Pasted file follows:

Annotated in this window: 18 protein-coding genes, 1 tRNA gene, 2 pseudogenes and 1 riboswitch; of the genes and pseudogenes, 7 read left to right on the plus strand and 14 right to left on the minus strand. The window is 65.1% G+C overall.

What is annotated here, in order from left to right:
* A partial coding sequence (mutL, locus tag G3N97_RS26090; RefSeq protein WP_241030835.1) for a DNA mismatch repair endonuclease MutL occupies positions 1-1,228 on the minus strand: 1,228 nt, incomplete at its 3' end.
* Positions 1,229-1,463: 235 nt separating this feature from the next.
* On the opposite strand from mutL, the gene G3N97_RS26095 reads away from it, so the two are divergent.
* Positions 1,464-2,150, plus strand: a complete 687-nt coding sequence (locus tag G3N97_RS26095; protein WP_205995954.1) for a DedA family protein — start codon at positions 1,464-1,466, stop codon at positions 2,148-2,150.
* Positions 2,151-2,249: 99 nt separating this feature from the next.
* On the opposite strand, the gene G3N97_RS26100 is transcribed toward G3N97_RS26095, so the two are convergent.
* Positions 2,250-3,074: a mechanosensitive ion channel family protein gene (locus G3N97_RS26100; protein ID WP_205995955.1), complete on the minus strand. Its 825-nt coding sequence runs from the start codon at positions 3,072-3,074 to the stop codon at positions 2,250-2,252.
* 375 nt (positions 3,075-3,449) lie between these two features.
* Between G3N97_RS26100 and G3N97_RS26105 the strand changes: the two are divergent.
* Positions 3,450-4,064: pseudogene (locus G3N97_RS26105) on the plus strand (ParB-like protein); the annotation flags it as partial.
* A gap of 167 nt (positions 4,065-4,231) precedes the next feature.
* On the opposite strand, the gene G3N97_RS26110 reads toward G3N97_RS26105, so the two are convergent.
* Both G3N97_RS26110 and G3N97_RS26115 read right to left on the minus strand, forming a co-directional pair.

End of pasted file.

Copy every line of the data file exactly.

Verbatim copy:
Annotated in this window: 18 protein-coding genes, 1 tRNA gene, 2 pseudogenes and 1 riboswitch; of the genes and pseudogenes, 7 read left to right on the plus strand and 14 right to left on the minus strand. The window is 65.1% G+C overall.

What is annotated here, in order from left to right:
* A partial coding sequence (mutL, locus tag G3N97_RS26090; RefSeq protein WP_241030835.1) for a DNA mismatch repair endonuclease MutL occupies positions 1-1,228 on the minus strand: 1,228 nt, incomplete at its 3' end.
* Positions 1,229-1,463: 235 nt separating this feature from the next.
* On the opposite strand from mutL, the gene G3N97_RS26095 reads away from it, so the two are divergent.
* Positions 1,464-2,150, plus strand: a complete 687-nt coding sequence (locus tag G3N97_RS26095; protein WP_205995954.1) for a DedA family protein — start codon at positions 1,464-1,466, stop codon at positions 2,148-2,150.
* Positions 2,151-2,249: 99 nt separating this feature from the next.
* On the opposite strand, the gene G3N97_RS26100 is transcribed toward G3N97_RS26095, so the two are convergent.
* Positions 2,250-3,074: a mechanosensitive ion channel family protein gene (locus G3N97_RS26100; protein ID WP_205995955.1), complete on the minus strand. Its 825-nt coding sequence runs from the start codon at positions 3,072-3,074 to the stop codon at positions 2,250-2,252.
* 375 nt (positions 3,075-3,449) lie between these two features.
* Between G3N97_RS26100 and G3N97_RS26105 the strand changes: the two are divergent.
* Positions 3,450-4,064: pseudogene (locus G3N97_RS26105) on the plus strand (ParB-like protein); the annotation flags it as partial.
* A gap of 167 nt (positions 4,065-4,231) precedes the next feature.
* On the opposite strand, the gene G3N97_RS26110 reads toward G3N97_RS26105, so the two are convergent.
* Both G3N97_RS26110 and G3N97_RS26115 read right to left on the minus strand, forming a co-directional pair.